On Thursday night, we had to put my beautiful Molly to sleep. It all happened so quickly. Except for drinking a lot of water, she seemed perfectly healthy last week. We took her to the vet, fearing she might have Diabetes, but luckily they said she didn’t. Then three days ago, Molly suddenly was lethargic, shaking, and wouldn’t touch her food (Molly normally would never refuse food!). We brought her to the vet again, and this time they referred her to a specialist vet.
The specialist vet kept Molly over night and ran some tests. They found so much wrong in the poor little dog: failing liver, pancreatitis, and cancer spreading throughout her body. Apparently it’s common for senior dogs’ health to deteriorate this rapidly, but it completely blindsighted me. She was fine a few days ago!
Basically, they gave us no real options. Antibiotics and pain killers might treat the pancreatitis. But there was still the cancer. At almost thirteen, even if Molly did survive the highly-invasive, highly-painful surgeries, she’d probably not be strong enough to endure the post-surgery recovery. (And there was only a 25% chance the surgeries would even work.) What they were telling us was, “Your dog is going to die, and there is nothing you can do to stop it.”
More than anything, I wanted to pick her up and run out of the vet’s office. I wanted my dog home in her own bed, surrounded by her own family, to die on her own terms. But that was what I wanted, not what she wanted. Molly was obviously in a lot of pain (even with pain killers). Her breathing was labored, she could barely lift her head, and her tummy was so swollen. As much as I wished she could go home, I knew it would just prolong her pain. And that wasn’t fair to such an incredible dog.
After our first dog, Harris, died, I said I never wanted another dog. But then Molly came along, and she pushed her little nose into my face. And into my heart.
This is pretty much what she did to everyone. Everyone loved Molly, even people who didn’t like dogs. She was good with kids, good with grown-ups, even good with the mailman ;).
Molly had the most incredible, energetic and happy-go-lucky personality. She watched television, played soccer, sang, talked back… someone forgot to tell her she wasn’t a human! This little dog also didn’t realize her small size; she counted among her friends a chocolate lab and a golden retriever.
She loved to play. Tug-of-war was a favorite, and she’d hold onto her end with a fierce tenacity. You could literally lift her off the floor, and she still would not let go. Molly also liked to hide her bones. It was adorable: every few seconds, she’d turn her head to make sure you weren’t following. And if you were, she’d move her prize to a new location. We often found dog bones under pillows, couches, and even inside shoes. Speaking of which, Molly also loved shoes. But only the expensive ones. In 7th grade, I proudly showed off my new Doc Martens to my friends… complete with a Molly bite mark!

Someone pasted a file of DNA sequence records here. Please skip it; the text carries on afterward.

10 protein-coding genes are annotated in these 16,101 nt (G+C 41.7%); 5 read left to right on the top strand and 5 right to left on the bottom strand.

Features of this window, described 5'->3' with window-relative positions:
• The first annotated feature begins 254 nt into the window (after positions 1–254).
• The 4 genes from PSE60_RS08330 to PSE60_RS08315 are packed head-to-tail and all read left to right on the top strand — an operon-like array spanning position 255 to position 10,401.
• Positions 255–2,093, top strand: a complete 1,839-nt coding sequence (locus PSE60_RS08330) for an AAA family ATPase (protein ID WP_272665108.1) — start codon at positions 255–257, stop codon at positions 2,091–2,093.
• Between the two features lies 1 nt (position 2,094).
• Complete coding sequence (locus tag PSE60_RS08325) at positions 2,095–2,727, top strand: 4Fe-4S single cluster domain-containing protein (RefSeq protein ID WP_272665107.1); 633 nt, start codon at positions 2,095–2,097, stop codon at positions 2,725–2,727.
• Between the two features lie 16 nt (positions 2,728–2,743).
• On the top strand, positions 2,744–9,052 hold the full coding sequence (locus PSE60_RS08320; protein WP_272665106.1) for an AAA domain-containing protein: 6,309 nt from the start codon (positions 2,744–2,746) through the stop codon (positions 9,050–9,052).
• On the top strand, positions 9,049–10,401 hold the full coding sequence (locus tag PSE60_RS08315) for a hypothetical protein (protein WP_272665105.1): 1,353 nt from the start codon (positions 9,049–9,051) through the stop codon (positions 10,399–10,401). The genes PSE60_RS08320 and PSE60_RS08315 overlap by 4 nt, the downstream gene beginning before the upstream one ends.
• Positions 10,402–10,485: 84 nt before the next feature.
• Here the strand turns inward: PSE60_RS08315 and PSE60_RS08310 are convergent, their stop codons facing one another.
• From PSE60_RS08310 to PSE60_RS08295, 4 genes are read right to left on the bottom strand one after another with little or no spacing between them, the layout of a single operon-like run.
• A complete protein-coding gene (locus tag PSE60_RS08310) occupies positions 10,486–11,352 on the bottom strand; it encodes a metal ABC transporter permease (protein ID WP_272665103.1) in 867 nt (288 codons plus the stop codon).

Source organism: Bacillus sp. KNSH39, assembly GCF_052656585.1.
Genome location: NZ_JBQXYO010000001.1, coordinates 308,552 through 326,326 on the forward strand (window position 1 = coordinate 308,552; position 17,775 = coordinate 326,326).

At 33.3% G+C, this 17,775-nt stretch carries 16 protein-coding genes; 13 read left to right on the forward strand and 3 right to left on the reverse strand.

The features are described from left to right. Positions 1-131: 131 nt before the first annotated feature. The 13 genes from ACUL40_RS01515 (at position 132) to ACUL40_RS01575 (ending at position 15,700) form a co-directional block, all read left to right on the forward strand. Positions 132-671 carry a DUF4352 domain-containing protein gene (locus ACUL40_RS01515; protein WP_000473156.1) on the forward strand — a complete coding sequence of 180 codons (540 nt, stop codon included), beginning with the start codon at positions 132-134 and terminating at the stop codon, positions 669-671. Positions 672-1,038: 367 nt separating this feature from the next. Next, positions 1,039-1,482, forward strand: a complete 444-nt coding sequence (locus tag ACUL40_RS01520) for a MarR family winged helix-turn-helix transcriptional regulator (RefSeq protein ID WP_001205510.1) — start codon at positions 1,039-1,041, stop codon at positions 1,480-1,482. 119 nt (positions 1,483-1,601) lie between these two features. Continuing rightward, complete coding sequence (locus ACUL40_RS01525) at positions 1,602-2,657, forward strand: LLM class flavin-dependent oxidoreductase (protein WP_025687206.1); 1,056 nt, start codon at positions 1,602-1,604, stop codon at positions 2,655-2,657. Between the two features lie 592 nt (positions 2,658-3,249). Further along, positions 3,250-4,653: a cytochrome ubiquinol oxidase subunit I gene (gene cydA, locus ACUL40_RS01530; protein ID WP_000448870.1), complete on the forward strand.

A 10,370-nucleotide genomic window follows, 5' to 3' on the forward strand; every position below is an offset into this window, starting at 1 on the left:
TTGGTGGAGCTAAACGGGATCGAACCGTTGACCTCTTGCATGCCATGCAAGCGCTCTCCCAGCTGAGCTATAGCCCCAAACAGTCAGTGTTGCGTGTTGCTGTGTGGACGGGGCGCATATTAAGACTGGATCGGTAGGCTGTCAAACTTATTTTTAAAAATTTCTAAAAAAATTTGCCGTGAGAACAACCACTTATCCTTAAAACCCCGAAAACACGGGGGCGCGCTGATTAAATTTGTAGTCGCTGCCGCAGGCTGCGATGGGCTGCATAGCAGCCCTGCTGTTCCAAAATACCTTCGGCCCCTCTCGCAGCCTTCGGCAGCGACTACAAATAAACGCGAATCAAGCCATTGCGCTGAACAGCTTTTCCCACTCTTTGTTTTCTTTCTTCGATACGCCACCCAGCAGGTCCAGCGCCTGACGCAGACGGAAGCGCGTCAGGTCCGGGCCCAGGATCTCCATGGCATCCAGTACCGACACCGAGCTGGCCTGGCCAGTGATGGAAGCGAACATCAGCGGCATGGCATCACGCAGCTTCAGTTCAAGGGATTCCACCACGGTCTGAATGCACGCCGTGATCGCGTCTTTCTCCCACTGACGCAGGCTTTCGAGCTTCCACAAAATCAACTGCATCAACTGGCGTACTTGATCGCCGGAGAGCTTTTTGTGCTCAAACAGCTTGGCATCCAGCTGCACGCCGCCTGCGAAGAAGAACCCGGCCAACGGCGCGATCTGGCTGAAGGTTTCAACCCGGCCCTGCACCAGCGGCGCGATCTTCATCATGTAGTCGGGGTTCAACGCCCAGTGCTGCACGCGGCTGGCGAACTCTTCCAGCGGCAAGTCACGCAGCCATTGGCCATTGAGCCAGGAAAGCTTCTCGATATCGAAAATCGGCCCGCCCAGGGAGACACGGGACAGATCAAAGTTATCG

Luckily, Molly quickly grew out of the shoe-chewing phase. She really was such a well-behaved dog, never biting anyone or barking incessantly (unless we were in the pool. Molly believed it was her job to be lifeguard, and she’d bark non-stop whenever someone made a splash.)
Molly was just so loyal and loveable and smart and perfect. We were so lucky to have her in our lives; she made us laugh and smile every single day. I can only guess that God cut her life short at twelve (the lower end of a dog’s average lifespan) because he needed her up in Heaven. Right now, she’s probably very busy, hiding dog bones amidst the clouds.
I’m so sorry for not answering recent comments, tweets, etc…
I just don’t feel like blogging right now. If it’s a question to which you really need an answer, please feel free to ask me again tomorrow. Hopefully by then I’ll have pulled myself together somewhat.
Also, please don’t leave a comment saying, “Get over it; she’s just a dog.” Molly was not just a dog. She was a beloved member of our family, and I miss her so much. And now I’m crying again :(.